New research shows the drivers of RPO are changing as the market matures.
By Nikki Edwards
Fact: The world of work is changing, and so is the world of recruitment. The accelerating pace of technological advancement and the global shortage of talent are probably the two most significant factors driving that change. So too are preferences for a more consumerized and personalized experience and having a social media presence. Alongside are the complexities of working with a multigenerational workforce, an aging workforce, economic and political uncertainty, and the emergence of next-generation industries and jobs.
So how do organizations assimilate these factors and ensure that recruitment processes are fit-for-purpose for the 21st century workplace?
RPO partners have had to adapt and continue to adapt to these changes in order to survive: HR and TA teams expect them to be at the top of their game. Adaptation means offering new services, enhancing existing services, and putting significant monetary investment into technology and tools. In 2019, tech platforms help enable the ability to deliver competitive recruitment services.
In contrast, RPO partners report that the gap is widening between their expertise and rate of adaptation and their customers’ knowledge of market trends and rate of adaptation. While HR and TA are well versed in the advantages of leveraging recruitment expertise, they are not keeping up with the accelerating pace of change. In a candidate-driven market, basic errors are being made: Organizations are failing to respond to job applicants (ghosting them) -or are taking too long to respond to candidates so candidates are now ghosting them! Missteps like this will jeopardize their ability to find, attract, and keep talent, which ultimately will put their long-term survival in doubt.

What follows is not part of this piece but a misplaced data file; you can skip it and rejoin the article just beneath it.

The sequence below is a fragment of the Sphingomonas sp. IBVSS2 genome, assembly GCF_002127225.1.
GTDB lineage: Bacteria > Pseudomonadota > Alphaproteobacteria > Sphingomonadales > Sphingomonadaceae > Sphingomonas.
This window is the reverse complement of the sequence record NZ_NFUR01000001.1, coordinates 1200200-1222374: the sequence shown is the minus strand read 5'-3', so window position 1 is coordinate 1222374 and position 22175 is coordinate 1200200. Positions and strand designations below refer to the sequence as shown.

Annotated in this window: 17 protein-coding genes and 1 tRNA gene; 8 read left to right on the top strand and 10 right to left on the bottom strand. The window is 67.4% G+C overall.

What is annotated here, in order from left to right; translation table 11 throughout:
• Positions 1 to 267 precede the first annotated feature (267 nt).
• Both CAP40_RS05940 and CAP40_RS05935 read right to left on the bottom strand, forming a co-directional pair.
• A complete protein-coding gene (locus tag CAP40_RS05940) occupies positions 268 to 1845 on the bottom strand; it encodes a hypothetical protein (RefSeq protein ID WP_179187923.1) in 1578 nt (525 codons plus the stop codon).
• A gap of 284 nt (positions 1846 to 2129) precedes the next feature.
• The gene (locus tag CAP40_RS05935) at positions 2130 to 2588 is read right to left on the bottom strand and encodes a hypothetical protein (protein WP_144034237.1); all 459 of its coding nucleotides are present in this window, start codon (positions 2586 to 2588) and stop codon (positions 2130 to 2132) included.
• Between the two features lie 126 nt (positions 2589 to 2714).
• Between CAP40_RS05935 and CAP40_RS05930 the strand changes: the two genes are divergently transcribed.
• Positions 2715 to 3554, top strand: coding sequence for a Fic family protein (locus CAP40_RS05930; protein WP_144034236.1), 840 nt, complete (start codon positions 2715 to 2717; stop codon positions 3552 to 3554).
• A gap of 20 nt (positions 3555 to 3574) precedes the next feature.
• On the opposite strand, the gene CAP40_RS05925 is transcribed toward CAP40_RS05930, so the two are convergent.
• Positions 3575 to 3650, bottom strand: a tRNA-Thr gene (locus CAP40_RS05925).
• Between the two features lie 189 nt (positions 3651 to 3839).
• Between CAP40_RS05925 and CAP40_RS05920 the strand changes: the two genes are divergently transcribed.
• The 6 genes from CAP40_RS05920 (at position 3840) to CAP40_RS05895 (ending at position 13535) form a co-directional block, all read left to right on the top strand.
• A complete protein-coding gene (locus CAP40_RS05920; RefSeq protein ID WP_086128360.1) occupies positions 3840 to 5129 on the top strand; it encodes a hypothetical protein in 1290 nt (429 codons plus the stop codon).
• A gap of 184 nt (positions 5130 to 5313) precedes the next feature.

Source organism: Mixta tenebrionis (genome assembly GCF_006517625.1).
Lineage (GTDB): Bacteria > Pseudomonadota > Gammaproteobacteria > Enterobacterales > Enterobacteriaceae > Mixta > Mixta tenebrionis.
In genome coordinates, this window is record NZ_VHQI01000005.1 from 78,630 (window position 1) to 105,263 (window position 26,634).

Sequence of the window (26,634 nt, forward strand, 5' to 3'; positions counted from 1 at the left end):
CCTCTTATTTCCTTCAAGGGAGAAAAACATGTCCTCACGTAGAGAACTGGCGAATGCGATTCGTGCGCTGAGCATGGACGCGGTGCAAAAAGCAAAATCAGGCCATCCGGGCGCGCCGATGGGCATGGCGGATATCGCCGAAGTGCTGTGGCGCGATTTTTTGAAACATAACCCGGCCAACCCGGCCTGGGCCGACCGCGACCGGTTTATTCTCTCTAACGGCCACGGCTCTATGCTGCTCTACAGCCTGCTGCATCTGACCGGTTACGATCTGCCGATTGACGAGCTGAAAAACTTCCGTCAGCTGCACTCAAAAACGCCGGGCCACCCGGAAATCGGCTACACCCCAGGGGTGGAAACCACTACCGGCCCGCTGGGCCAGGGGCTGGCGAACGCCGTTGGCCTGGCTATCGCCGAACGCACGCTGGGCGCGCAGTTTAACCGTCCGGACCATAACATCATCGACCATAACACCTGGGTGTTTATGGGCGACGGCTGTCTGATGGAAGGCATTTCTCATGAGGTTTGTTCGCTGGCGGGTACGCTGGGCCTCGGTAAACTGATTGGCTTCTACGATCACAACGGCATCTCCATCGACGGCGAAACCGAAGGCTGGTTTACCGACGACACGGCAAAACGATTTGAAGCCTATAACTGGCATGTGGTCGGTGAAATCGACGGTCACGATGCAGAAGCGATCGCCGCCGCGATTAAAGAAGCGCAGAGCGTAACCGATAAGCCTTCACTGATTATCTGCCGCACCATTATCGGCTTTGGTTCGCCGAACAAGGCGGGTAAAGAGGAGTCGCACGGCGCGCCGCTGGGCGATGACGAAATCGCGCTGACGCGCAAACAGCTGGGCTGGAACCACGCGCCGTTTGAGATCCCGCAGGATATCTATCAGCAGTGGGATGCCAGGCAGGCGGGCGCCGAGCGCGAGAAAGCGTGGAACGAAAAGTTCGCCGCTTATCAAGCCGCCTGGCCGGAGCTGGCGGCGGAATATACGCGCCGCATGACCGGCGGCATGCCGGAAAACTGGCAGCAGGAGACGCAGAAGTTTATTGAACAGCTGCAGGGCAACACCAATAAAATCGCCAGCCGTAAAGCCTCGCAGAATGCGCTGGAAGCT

To get a better understanding of the current state, look at those roles that have input into the hiring of talent, and ask: Are responsible team members up to date with -and using -the latest recruitment technology, tools, methodologies, processes, and skills required to source, attract, and hire talent effectively to the best of their ability?
If the answer is no, hopefully that is incentive enough to act. But an in-house team, focused on their day-to-day corporate challenges, is not likely to have the in-depth market knowledge required. The level of expertise will likely need to come from a HR services partner.
Organizations partner with RPO vendors for a variety of reasons. NelsonHall’s 2019 RPO research showed that the top driver is their flexibility to support organizations during peaks of hiring activity. For example, leveraging RPO during the opening of a new call center would eliminate the need to hire in-house recruiters and then end their contracts some time later. RPO partners typically offer a variety of programs depending on needs, including project RPO, staff augmentation or “try-before-you-buy” services for short-term needs (less than a year in duration), and long-term, end-to-end RPO programs.
The research found that organizations also leverage RPO in order to use their expertise to source talent and get advice on appropriate technology and tools for their needs. RPO partners also have experience hiring candidates with specialist skills in a specific industry sector and can deliver the best talent based on the nuances and challenges of the sector as well as access to the talent pool.